I study economic geography, more specifically innovation, entrepreneurship, and regional development.
I am not a traditional academic as I walked the paths of consulting firms (Nomura Research Institute: 1997-99 & Institute for the Future: 2000-02) and philanthropy (Kauffman Foundation: 2011-17). Based on these experiences, I believe that the greatest impact can be made when academics work with various kinds of stakeholders, such as non-profits, for-profits, and government.
I received my Ph.D. in City and Regional Planning from University of California, Berkeley, Master of Public Administration from Cornell University, and Bachelor of Arts in triple majors in History, International Relations, and Political Science from University of Wisconsin - Madison.
GEOG 352: Economic Geography
GEOG 552: Special Topics: Data Use and Limitation in Geography
Motoyama, Y. and K. Knowlton. 2017. Examining the Connections within the Startup Ecosystem: A Case Study of St. Louis. Entrepreneurship Research Journal. 7(1): 1-32.
Motoyama, Y. and H. Mayer. 2017. Revisiting the Roles of University in Regional Economic Development. Growth and Change.
Motoyama, Y. and K. Knowlton. 2016. From Resource Munificence to Ecosystem Integration: The Case of Government Sponsorship in St. Louis. Entrepreneurship and Regional Development. 28(5-6):448-470.
Malizia, E. and Y. Motoyama. 2015. The Economic Development – Vibrant Center Connection: Tracking High-Growth Firms in the D.C. Region. Professional Geographer. 68(3): 349-355.
Motoyama, Y. and I. Hui. 2015. How Do Business Owners Perceive the Business Climate? Using the Hierarchical Models to Examine Business Climate Perception and State Rankings. Economic Development Quarterly. 29(3): 262-274.
Motoyama, Y. 2015. The State-Level Geographic Analysis of High-Growth Firms. Journal of Small Business and Entrepreneurship. 27(2): 213-227.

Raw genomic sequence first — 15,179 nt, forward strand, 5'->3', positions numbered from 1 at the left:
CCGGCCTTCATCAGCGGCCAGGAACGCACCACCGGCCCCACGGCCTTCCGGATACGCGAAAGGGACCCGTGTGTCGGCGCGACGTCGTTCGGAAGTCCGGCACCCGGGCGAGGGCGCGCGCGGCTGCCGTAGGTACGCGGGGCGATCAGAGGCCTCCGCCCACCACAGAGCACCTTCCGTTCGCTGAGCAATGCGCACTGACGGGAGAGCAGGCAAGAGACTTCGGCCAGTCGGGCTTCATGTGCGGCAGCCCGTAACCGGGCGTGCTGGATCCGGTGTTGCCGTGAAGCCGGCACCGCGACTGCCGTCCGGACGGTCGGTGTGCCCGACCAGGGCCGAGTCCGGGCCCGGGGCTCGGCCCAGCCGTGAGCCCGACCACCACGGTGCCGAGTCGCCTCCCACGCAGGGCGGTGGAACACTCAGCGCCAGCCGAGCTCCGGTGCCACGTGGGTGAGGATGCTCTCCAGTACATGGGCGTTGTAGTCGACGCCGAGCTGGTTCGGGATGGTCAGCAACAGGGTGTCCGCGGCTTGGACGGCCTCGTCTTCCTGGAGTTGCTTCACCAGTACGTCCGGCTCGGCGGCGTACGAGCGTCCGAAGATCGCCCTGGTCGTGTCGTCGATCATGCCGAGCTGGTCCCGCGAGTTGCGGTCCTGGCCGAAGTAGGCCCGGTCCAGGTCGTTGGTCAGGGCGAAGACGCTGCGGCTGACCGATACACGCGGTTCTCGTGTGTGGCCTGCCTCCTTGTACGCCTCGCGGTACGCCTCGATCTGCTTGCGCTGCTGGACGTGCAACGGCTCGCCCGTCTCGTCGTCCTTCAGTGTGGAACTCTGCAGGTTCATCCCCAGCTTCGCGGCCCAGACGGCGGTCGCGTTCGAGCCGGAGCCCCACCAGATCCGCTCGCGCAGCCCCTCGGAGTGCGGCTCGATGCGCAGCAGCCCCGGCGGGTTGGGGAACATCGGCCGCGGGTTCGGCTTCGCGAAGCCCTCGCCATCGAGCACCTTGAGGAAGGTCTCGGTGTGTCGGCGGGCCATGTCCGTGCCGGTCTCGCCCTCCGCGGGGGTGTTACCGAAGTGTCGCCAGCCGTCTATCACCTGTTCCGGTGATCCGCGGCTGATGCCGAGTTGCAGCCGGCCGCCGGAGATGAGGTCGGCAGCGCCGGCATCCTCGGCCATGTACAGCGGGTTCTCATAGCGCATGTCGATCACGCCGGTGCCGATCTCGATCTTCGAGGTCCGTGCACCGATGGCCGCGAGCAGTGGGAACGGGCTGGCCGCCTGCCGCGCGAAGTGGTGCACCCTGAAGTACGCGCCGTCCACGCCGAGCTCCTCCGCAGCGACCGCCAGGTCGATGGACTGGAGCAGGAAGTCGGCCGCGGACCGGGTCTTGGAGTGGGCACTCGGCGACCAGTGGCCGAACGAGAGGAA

Motoyama, Y. 2014. Long-Term Collaboration between Universities and Industry: A Case Study of Nanotechnology Development in Japan. Technology in Society. 36(1): 39-51.
Motoyama, Y., R. Appelbaum, and C. Cao. 2014. Observing Regional Divergence of Chinese Nanotechnology Centers. Technological Forecasting and Social Change. 81(1): 11-21.
Mehta, A., P. Herron, Y. Motoyama, T. Lenoir, and R. Appelbaum. 2012. Globalization and De-globalization in Nanotechnology Research: The Role of China. Scientometrics. 93: 439-458.
Motoyama, Y. and M. Eisler. 2011. Bibliometry and Nanotechnology: A Meta-Analysis. Technological Forecasting and Social Change. 78: 1174-1182.
Motoyama, Y., R. Appelbaum, and R. Parker. 2011. The National Nanotechnology Initiative: Federal Support for Science and Technology, or Hidden Industrial Policy? Technology in Society. 33(1-2): 109-118.
Motoyama, Y. 2011. Innovation and Location: A Case Study of Sony’s Vaio Laptop. Journal of Industrial Geographer. 8(1): 1-25.
Quan, X. and Y. Motoyama. 2010. Empirical Disaggregation of Social Networks: A Study of Ethnic Professional Associations and Entrepreneurship in Silicon Valley. Journal of Small Business and Entrepreneurship. 23(4): 509-526.
Cohen, S., A. Di Minin, Y. Motoyama, and C. Palmberg. 2009. Persistence of Home Bias for Important R&D in Wireless Telecom and Automobiles. Review of Policy Research 26 (1-2): 55-76.
Motoyama, Y. 2008. What was New about the Cluster Theory? What Could It Answer, and What Could It Not Answer? Economic Development Quarterly. 22(4): 353-363.